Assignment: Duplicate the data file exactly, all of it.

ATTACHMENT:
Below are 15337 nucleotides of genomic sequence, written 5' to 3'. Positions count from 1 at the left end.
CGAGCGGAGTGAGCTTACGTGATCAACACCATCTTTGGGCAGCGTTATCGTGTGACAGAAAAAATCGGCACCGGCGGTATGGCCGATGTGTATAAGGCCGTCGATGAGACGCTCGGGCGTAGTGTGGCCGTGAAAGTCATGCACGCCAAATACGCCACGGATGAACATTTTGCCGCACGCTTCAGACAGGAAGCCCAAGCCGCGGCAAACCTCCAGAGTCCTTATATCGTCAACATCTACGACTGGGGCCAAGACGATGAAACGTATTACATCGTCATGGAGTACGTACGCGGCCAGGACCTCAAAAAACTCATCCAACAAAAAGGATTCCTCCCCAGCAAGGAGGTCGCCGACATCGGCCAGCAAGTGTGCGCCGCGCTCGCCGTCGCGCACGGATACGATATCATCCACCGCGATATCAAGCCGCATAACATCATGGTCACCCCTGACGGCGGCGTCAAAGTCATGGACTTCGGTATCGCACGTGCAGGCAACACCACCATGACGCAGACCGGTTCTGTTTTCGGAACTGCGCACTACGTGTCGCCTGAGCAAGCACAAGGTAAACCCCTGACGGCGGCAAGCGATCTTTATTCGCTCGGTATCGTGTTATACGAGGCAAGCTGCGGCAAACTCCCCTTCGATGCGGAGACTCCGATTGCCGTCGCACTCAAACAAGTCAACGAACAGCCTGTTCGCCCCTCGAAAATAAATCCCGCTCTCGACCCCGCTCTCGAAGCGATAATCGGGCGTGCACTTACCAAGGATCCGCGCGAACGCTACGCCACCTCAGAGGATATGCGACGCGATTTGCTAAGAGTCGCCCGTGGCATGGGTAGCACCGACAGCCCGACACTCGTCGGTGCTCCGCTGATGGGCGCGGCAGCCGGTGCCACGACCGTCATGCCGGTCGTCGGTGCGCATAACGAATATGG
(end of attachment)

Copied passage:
Below are 15337 nucleotides of genomic sequence, written 5' to 3'. Positions count from 1 at the left end.
CGAGCGGAGTGAGCTTACGTGATCAACACCATCTTTGGGCAGCGTTATCGTGTGACAGAAAAAATCGGCACCGGCGGTATGGCCGATGTGTATAAGGCCGTCGATGAGACGCTCGGGCGTAGTGTGGCCGTGAAAGTCATGCACGCCAAATACGCCACGGATGAACATTTTGCCGCACGCTTCAGACAGGAAGCCCAAGCCGCGGCAAACCTCCAGAGTCCTTATATCGTCAACATCTACGACTGGGGCCAAGACGATGAAACGTATTACATCGTCATGGAGTACGTACGCGGCCAGGACCTCAAAAAACTCATCCAACAAAAAGGATTCCTCCCCAGCAAGGAGGTCGCCGACATCGGCCAGCAAGTGTGCGCCGCGCTCGCCGTCGCGCACGGATACGATATCATCCACCGCGATATCAAGCCGCATAACATCATGGTCACCCCTGACGGCGGCGTCAAAGTCATGGACTTCGGTATCGCACGTGCAGGCAACACCACCATGACGCAGACCGGTTCTGTTTTCGGAACTGCGCACTACGTGTCGCCTGAGCAAGCACAAGGTAAACCCCTGACGGCGGCAAGCGATCTTTATTCGCTCGGTATCGTGTTATACGAGGCAAGCTGCGGCAAACTCCCCTTCGATGCGGAGACTCCGATTGCCGTCGCACTCAAACAAGTCAACGAACAGCCTGTTCGCCCCTCGAAAATAAATCCCGCTCTCGACCCCGCTCTCGAAGCGATAATCGGGCGTGCACTTACCAAGGATCCGCGCGAACGCTACGCCACCTCAGAGGATATGCGACGCGATTTGCTAAGAGTCGCCCGTGGCATGGGTAGCACCGACAGCCCGACACTCGTCGGTGCTCCGCTGATGGGCGCGGCAGCCGGTGCCACGACCGTCATGCCGGTCGTCGGTGCGCATAACGAATATGG